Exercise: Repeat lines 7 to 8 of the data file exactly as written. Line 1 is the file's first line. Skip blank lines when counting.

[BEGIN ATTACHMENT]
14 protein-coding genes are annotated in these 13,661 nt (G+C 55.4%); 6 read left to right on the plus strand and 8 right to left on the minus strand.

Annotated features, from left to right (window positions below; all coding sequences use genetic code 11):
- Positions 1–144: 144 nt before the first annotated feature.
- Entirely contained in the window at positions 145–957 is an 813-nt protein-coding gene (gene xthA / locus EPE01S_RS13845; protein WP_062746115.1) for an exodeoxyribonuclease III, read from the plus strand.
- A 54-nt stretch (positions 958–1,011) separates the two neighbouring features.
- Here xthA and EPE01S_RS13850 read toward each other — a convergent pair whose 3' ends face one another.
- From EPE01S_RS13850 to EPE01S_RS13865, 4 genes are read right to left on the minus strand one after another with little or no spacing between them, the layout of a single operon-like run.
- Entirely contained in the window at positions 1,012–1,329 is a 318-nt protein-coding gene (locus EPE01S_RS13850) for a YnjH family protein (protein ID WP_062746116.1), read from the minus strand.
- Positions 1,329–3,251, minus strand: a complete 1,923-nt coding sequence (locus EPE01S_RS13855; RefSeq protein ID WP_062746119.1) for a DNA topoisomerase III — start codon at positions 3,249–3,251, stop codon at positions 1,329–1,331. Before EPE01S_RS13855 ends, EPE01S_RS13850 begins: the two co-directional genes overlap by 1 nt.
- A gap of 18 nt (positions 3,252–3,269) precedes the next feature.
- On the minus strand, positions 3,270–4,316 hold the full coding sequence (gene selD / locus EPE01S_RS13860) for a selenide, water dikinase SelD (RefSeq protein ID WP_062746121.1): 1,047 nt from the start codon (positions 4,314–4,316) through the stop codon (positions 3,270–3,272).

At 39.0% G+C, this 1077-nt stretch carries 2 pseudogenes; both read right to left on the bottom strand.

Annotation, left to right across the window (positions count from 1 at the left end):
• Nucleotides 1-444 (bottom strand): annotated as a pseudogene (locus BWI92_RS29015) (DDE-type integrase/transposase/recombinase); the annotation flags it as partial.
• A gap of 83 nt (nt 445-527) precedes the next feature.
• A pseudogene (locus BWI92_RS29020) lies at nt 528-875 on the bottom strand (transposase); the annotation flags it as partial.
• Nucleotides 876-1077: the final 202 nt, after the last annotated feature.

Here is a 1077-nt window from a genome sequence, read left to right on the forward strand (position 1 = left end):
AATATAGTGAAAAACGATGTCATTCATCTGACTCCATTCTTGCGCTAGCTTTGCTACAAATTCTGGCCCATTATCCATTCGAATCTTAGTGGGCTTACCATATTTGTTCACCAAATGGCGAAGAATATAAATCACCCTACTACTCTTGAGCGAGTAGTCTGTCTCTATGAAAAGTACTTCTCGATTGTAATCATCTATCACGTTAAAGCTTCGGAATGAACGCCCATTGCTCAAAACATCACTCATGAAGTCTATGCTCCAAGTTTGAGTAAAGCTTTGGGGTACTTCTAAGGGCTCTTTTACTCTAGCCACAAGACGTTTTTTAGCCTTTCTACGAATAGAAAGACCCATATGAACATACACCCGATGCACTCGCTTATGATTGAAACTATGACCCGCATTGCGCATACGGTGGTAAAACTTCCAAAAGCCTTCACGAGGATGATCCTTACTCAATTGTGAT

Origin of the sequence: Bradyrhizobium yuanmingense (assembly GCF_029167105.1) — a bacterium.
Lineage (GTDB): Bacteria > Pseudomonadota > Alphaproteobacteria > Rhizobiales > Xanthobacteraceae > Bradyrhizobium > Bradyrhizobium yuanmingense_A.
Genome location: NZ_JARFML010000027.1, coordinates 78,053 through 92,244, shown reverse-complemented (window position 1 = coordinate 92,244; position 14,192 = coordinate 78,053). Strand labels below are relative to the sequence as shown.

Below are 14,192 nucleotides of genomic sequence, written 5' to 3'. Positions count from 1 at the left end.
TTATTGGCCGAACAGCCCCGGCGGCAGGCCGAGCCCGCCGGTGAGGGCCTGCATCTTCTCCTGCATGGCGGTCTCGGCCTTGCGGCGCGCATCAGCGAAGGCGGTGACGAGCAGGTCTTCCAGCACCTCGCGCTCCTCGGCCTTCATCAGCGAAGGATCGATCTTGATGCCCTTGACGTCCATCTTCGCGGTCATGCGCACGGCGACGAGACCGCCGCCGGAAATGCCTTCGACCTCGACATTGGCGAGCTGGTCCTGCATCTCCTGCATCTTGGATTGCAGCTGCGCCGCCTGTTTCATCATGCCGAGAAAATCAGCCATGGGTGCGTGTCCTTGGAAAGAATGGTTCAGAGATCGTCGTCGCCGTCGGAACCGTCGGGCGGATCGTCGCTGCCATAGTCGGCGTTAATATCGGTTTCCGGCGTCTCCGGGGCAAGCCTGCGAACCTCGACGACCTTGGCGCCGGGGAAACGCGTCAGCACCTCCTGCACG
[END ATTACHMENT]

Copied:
- From EPE01S_RS13850 to EPE01S_RS13865, 4 genes are read right to left on the minus strand one after another with little or no spacing between them, the layout of a single operon-like run.
- Entirely contained in the window at positions 1,012–1,329 is a 318-nt protein-coding gene (locus EPE01S_RS13850) for a YnjH family protein (protein ID WP_062746116.1), read from the minus strand.